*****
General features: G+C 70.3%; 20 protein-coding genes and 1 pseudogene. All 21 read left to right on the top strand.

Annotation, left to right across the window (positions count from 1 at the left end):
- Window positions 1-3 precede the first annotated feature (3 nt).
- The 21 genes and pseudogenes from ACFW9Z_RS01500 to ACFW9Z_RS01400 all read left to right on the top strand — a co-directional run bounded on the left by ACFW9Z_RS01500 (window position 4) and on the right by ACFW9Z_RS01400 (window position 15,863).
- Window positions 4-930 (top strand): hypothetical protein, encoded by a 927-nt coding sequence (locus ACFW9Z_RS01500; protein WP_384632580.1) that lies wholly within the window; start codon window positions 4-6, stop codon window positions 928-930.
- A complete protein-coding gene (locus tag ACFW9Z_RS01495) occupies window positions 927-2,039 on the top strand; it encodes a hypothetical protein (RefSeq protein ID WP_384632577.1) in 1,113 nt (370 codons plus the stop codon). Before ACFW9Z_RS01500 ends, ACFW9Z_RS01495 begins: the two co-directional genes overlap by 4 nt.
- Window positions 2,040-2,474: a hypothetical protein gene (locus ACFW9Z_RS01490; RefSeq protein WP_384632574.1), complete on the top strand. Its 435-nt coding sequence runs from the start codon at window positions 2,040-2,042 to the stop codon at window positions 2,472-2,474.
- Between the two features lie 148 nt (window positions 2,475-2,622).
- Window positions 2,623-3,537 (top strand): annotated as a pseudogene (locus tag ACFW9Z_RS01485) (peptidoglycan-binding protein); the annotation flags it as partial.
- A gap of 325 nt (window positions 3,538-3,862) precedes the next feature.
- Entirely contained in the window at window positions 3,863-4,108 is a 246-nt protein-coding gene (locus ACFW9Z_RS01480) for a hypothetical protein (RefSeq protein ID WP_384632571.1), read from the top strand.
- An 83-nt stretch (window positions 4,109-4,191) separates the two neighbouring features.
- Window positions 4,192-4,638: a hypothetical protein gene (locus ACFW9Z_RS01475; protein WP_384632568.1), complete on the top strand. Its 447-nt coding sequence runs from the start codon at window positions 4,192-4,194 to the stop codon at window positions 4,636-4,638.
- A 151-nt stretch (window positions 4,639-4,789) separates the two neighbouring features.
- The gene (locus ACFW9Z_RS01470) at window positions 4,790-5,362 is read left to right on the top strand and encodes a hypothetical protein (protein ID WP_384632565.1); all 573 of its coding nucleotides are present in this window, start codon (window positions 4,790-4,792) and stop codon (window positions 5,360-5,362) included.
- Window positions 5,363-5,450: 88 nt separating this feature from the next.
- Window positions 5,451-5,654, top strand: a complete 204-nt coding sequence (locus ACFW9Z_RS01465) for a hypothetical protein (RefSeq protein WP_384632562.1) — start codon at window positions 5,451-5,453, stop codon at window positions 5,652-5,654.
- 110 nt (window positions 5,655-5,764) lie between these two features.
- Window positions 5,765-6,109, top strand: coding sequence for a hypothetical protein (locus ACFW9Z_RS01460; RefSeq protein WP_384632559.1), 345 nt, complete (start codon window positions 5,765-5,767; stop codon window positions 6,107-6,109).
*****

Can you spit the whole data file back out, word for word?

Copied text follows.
General features: G+C 70.3%; 20 protein-coding genes and 1 pseudogene. All 21 read left to right on the top strand.

Annotation, left to right across the window (positions count from 1 at the left end):
- Window positions 1-3 precede the first annotated feature (3 nt).
- The 21 genes and pseudogenes from ACFW9Z_RS01500 to ACFW9Z_RS01400 all read left to right on the top strand — a co-directional run bounded on the left by ACFW9Z_RS01500 (window position 4) and on the right by ACFW9Z_RS01400 (window position 15,863).
- Window positions 4-930 (top strand): hypothetical protein, encoded by a 927-nt coding sequence (locus ACFW9Z_RS01500; protein WP_384632580.1) that lies wholly within the window; start codon window positions 4-6, stop codon window positions 928-930.
- A complete protein-coding gene (locus tag ACFW9Z_RS01495) occupies window positions 927-2,039 on the top strand; it encodes a hypothetical protein (RefSeq protein ID WP_384632577.1) in 1,113 nt (370 codons plus the stop codon). Before ACFW9Z_RS01500 ends, ACFW9Z_RS01495 begins: the two co-directional genes overlap by 4 nt.
- Window positions 2,040-2,474: a hypothetical protein gene (locus ACFW9Z_RS01490; RefSeq protein WP_384632574.1), complete on the top strand. Its 435-nt coding sequence runs from the start codon at window positions 2,040-2,042 to the stop codon at window positions 2,472-2,474.
- Between the two features lie 148 nt (window positions 2,475-2,622).
- Window positions 2,623-3,537 (top strand): annotated as a pseudogene (locus tag ACFW9Z_RS01485) (peptidoglycan-binding protein); the annotation flags it as partial.
- A gap of 325 nt (window positions 3,538-3,862) precedes the next feature.
- Entirely contained in the window at window positions 3,863-4,108 is a 246-nt protein-coding gene (locus ACFW9Z_RS01480) for a hypothetical protein (RefSeq protein ID WP_384632571.1), read from the top strand.
- An 83-nt stretch (window positions 4,109-4,191) separates the two neighbouring features.
- Window positions 4,192-4,638: a hypothetical protein gene (locus ACFW9Z_RS01475; protein WP_384632568.1), complete on the top strand. Its 447-nt coding sequence runs from the start codon at window positions 4,192-4,194 to the stop codon at window positions 4,636-4,638.
- A 151-nt stretch (window positions 4,639-4,789) separates the two neighbouring features.
- The gene (locus ACFW9Z_RS01470) at window positions 4,790-5,362 is read left to right on the top strand and encodes a hypothetical protein (protein ID WP_384632565.1); all 573 of its coding nucleotides are present in this window, start codon (window positions 4,790-4,792) and stop codon (window positions 5,360-5,362) included.
- Window positions 5,363-5,450: 88 nt separating this feature from the next.
- Window positions 5,451-5,654, top strand: a complete 204-nt coding sequence (locus ACFW9Z_RS01465) for a hypothetical protein (RefSeq protein WP_384632562.1) — start codon at window positions 5,451-5,453, stop codon at window positions 5,652-5,654.
- 110 nt (window positions 5,655-5,764) lie between these two features.
- Window positions 5,765-6,109, top strand: coding sequence for a hypothetical protein (locus ACFW9Z_RS01460; RefSeq protein WP_384632559.1), 345 nt, complete (start codon window positions 5,765-5,767; stop codon window positions 6,107-6,109).